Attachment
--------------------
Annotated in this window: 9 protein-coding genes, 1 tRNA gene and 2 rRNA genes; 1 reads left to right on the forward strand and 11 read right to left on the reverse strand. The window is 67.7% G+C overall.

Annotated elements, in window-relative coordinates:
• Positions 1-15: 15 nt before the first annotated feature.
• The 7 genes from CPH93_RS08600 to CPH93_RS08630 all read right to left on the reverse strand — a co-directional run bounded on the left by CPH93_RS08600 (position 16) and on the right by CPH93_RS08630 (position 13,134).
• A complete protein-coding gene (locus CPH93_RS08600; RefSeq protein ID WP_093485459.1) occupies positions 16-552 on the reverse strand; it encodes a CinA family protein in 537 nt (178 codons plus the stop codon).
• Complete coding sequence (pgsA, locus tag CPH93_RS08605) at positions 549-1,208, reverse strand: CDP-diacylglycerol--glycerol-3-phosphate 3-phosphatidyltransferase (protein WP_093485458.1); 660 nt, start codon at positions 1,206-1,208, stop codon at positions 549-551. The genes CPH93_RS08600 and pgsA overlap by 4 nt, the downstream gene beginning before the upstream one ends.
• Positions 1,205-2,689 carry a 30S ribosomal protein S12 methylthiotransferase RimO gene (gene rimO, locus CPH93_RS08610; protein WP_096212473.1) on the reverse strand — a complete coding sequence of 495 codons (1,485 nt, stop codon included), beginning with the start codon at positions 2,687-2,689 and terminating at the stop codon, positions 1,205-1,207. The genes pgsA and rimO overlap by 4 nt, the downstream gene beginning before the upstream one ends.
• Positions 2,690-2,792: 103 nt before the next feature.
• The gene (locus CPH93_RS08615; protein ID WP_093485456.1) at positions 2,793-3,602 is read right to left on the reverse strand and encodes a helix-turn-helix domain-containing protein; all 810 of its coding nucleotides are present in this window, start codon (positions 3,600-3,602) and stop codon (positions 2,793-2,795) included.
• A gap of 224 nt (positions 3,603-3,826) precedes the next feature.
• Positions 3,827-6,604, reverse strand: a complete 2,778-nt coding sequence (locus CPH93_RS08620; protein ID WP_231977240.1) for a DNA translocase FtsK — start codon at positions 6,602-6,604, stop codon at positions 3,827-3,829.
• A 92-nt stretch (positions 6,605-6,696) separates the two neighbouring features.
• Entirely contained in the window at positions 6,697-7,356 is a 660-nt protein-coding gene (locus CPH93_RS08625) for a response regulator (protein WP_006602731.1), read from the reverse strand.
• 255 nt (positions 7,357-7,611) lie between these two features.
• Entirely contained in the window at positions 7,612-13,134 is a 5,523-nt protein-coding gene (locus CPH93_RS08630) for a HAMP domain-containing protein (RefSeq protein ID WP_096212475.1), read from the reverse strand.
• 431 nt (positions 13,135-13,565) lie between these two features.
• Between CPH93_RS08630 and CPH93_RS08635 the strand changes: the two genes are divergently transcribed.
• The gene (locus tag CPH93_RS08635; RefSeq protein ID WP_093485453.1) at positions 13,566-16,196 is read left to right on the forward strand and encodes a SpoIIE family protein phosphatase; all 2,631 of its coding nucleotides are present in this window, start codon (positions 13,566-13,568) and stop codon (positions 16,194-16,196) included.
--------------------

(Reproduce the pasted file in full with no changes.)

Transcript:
Annotated in this window: 9 protein-coding genes, 1 tRNA gene and 2 rRNA genes; 1 reads left to right on the forward strand and 11 read right to left on the reverse strand. The window is 67.7% G+C overall.

Annotated elements, in window-relative coordinates:
• Positions 1-15: 15 nt before the first annotated feature.
• The 7 genes from CPH93_RS08600 to CPH93_RS08630 all read right to left on the reverse strand — a co-directional run bounded on the left by CPH93_RS08600 (position 16) and on the right by CPH93_RS08630 (position 13,134).
• A complete protein-coding gene (locus CPH93_RS08600; RefSeq protein ID WP_093485459.1) occupies positions 16-552 on the reverse strand; it encodes a CinA family protein in 537 nt (178 codons plus the stop codon).
• Complete coding sequence (pgsA, locus tag CPH93_RS08605) at positions 549-1,208, reverse strand: CDP-diacylglycerol--glycerol-3-phosphate 3-phosphatidyltransferase (protein WP_093485458.1); 660 nt, start codon at positions 1,206-1,208, stop codon at positions 549-551. The genes CPH93_RS08600 and pgsA overlap by 4 nt, the downstream gene beginning before the upstream one ends.
• Positions 1,205-2,689 carry a 30S ribosomal protein S12 methylthiotransferase RimO gene (gene rimO, locus CPH93_RS08610; protein WP_096212473.1) on the reverse strand — a complete coding sequence of 495 codons (1,485 nt, stop codon included), beginning with the start codon at positions 2,687-2,689 and terminating at the stop codon, positions 1,205-1,207. The genes pgsA and rimO overlap by 4 nt, the downstream gene beginning before the upstream one ends.
• Positions 2,690-2,792: 103 nt before the next feature.
• The gene (locus CPH93_RS08615; protein ID WP_093485456.1) at positions 2,793-3,602 is read right to left on the reverse strand and encodes a helix-turn-helix domain-containing protein; all 810 of its coding nucleotides are present in this window, start codon (positions 3,600-3,602) and stop codon (positions 2,793-2,795) included.
• A gap of 224 nt (positions 3,603-3,826) precedes the next feature.
• Positions 3,827-6,604, reverse strand: a complete 2,778-nt coding sequence (locus CPH93_RS08620; protein ID WP_231977240.1) for a DNA translocase FtsK — start codon at positions 6,602-6,604, stop codon at positions 3,827-3,829.
• A 92-nt stretch (positions 6,605-6,696) separates the two neighbouring features.
• Entirely contained in the window at positions 6,697-7,356 is a 660-nt protein-coding gene (locus CPH93_RS08625) for a response regulator (protein WP_006602731.1), read from the reverse strand.
• 255 nt (positions 7,357-7,611) lie between these two features.
• Entirely contained in the window at positions 7,612-13,134 is a 5,523-nt protein-coding gene (locus CPH93_RS08630) for a HAMP domain-containing protein (RefSeq protein ID WP_096212475.1), read from the reverse strand.
• 431 nt (positions 13,135-13,565) lie between these two features.
• Between CPH93_RS08630 and CPH93_RS08635 the strand changes: the two genes are divergently transcribed.
• The gene (locus tag CPH93_RS08635; RefSeq protein ID WP_093485453.1) at positions 13,566-16,196 is read left to right on the forward strand and encodes a SpoIIE family protein phosphatase; all 2,631 of its coding nucleotides are present in this window, start codon (positions 13,566-13,568) and stop codon (positions 16,194-16,196) included.